The Pimps of Joytime bring that fire with a piping hot amalgam of just about every musical genre you can imagine—swinging adeptly from one style to another. On the title track from Janxta Funk, the group’s May release, The Pimps showcase their familiarity with roots soul and funk: a simple, air-tight beat struts behind, the treble changa-chang guitar and harmonizing horn punches; you can just about hear James Brown screaming “Hit meh!” from beyond the grave.

On “Take the L Train,” the group takes a Shaft-esque skeleton, and beefs it up with a fuzzy bass synth that sounds like it belongs in a Justice techno anthem, Michael Jackson flourishes, and a smooth jazz saxophone solo that gives way to an old-school-tinged rap verse from conga player and occasional emcee, Chauncey Yearwood.

And on “Workin all the Time,” hip-hop boom-bap and some dexterous record scratching morphs into a riff that simultaneously recalls Nazareth’s “Hair of the Dog” and The Fine Young Cannibals’ “She Drives Me Crazy.”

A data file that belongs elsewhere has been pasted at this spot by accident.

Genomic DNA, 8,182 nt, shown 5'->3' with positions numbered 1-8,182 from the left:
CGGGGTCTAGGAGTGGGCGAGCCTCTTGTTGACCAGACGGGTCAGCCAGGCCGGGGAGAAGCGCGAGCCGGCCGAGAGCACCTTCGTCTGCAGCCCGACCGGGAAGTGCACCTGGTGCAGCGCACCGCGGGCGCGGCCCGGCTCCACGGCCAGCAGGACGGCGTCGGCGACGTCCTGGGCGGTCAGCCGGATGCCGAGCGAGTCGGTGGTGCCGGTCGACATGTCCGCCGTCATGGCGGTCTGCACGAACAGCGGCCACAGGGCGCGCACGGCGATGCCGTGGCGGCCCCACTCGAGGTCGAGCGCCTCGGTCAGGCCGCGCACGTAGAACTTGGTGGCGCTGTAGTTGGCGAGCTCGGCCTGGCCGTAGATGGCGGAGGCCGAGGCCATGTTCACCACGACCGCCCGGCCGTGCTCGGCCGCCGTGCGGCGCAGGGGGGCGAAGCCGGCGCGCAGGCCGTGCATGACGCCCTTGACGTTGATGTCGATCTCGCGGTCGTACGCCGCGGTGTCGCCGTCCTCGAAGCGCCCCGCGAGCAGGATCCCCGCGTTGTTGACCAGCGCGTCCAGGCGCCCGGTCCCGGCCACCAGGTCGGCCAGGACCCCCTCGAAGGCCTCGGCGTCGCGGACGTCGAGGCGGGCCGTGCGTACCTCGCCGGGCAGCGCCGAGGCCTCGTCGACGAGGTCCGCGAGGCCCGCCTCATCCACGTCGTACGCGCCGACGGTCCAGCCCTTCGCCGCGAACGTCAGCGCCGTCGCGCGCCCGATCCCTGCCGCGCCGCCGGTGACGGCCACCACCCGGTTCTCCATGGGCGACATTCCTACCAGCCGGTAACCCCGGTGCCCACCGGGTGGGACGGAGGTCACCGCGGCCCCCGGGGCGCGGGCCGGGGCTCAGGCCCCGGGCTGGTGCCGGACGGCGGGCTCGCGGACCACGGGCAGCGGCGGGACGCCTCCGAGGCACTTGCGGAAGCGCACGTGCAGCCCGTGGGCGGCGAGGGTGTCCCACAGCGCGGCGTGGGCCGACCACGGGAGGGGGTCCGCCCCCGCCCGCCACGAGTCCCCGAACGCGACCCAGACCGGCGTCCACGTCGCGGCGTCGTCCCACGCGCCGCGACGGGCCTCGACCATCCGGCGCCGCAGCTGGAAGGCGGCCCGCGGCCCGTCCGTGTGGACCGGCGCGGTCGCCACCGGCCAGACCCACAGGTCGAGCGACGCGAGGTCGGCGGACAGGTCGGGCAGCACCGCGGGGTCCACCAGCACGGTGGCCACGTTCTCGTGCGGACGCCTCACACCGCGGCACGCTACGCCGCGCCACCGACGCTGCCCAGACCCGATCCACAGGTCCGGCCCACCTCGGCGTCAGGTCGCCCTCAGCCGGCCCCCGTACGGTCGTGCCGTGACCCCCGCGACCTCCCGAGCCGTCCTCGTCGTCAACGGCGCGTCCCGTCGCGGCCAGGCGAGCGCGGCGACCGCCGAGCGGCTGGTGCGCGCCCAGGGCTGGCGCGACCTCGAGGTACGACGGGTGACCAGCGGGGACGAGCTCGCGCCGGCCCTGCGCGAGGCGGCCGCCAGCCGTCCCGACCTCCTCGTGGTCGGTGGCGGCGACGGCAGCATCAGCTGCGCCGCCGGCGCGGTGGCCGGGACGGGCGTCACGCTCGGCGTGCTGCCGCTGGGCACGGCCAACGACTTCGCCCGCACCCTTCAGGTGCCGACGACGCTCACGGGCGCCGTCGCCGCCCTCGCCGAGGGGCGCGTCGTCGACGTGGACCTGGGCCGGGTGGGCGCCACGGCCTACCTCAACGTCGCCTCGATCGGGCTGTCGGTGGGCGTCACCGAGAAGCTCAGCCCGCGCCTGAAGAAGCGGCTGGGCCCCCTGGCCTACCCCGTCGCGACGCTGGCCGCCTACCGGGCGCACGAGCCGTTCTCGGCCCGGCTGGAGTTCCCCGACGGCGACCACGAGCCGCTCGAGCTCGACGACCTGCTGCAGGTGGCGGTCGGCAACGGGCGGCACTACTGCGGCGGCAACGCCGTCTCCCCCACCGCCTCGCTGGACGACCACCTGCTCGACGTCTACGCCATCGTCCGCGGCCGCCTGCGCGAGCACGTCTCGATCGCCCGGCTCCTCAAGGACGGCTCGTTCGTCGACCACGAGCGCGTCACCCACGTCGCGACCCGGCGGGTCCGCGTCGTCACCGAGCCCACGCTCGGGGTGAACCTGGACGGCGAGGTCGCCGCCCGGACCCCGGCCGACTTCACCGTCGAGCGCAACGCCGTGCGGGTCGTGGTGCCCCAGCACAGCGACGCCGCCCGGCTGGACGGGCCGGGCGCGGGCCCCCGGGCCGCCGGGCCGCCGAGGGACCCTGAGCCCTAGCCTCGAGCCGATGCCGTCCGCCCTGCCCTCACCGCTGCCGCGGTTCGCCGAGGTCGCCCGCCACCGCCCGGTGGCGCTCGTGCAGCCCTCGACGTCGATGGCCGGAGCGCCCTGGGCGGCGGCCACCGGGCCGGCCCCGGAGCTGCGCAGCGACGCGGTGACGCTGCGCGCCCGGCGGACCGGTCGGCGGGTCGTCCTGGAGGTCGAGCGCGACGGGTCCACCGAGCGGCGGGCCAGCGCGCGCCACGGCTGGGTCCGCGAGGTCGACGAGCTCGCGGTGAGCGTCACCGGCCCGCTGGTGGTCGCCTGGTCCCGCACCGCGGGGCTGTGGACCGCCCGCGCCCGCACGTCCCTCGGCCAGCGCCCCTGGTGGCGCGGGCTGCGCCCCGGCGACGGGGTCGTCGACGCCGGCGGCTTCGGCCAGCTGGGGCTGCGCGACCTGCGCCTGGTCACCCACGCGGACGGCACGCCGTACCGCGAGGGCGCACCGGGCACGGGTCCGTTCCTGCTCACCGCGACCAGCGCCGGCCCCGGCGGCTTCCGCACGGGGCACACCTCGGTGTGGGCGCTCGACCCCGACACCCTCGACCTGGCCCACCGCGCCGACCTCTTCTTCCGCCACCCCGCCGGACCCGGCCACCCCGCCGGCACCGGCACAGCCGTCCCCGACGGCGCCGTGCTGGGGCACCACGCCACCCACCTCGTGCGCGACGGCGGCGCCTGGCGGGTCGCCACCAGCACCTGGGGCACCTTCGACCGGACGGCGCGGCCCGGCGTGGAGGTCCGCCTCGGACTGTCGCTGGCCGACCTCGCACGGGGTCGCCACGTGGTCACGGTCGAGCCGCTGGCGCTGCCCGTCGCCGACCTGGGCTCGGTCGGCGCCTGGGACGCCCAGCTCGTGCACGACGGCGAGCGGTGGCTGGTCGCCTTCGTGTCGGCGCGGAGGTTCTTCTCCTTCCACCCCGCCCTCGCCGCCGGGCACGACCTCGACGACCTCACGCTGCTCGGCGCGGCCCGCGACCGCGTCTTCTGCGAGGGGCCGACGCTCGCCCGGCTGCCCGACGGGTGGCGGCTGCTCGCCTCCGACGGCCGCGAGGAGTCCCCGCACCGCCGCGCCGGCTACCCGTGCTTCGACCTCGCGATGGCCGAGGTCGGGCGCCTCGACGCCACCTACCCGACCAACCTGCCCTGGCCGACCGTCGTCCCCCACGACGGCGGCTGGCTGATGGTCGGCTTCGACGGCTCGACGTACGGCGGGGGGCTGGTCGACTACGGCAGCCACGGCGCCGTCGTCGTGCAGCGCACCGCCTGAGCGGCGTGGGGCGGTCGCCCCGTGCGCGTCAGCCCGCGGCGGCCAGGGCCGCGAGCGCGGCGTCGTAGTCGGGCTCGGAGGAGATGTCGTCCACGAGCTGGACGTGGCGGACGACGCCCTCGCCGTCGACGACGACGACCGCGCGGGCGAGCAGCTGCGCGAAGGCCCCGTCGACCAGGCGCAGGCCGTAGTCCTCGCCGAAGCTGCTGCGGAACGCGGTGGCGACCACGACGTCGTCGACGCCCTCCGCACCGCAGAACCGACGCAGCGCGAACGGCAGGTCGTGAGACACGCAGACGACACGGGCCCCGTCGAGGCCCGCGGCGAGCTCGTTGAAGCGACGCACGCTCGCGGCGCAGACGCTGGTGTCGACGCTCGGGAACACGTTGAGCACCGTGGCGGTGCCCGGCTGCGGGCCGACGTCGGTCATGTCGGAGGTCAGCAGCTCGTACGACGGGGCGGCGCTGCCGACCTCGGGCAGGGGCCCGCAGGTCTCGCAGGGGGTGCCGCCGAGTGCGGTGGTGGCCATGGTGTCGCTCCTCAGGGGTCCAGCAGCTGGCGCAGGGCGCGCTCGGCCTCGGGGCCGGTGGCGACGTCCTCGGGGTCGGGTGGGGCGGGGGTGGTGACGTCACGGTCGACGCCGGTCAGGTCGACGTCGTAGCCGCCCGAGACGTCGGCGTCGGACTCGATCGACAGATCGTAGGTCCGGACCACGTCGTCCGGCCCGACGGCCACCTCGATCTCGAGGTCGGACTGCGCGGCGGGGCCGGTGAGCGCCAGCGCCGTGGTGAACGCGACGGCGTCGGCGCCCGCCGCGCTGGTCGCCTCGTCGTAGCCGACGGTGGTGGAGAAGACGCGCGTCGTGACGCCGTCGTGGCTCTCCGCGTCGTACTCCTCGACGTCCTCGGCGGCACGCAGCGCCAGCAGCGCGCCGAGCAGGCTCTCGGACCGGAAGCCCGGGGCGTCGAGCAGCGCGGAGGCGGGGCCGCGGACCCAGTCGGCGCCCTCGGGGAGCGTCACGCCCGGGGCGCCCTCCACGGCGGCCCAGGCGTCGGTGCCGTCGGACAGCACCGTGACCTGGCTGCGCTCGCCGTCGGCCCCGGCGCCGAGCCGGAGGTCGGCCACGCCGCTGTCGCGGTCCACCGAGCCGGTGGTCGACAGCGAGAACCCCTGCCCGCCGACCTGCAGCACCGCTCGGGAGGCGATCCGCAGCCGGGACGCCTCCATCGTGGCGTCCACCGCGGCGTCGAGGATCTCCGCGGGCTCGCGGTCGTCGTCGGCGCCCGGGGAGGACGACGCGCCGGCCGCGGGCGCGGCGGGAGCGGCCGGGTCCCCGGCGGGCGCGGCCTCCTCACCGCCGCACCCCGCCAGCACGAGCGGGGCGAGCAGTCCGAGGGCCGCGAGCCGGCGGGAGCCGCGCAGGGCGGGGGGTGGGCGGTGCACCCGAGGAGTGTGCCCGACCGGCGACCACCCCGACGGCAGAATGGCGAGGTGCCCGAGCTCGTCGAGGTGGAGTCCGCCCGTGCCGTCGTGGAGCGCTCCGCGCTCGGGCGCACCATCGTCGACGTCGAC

Watching J onstage and hearing the music he writes, it is clear that while he certainly takes his craft seriously, he and The Pimps also have a whole lot of fun playing.

“We do this night after night,” J explains, “so the grooves and the sounds and the vibe is fun and the kind of thing that makes us want to do it every night.”

J’s father didn’t play an instrument, but he did play a lot of records for the youngster, who grew up in New Jersey listening to Otis Redding, Ray Charles, traditional and New Orleans jazz, along with The Rolling Stones and Led Zeppelin.

He first sat down at a drum kit around the age of 7, and now, according to J, “if it’s got strings, I can mess with it and start making music with it.”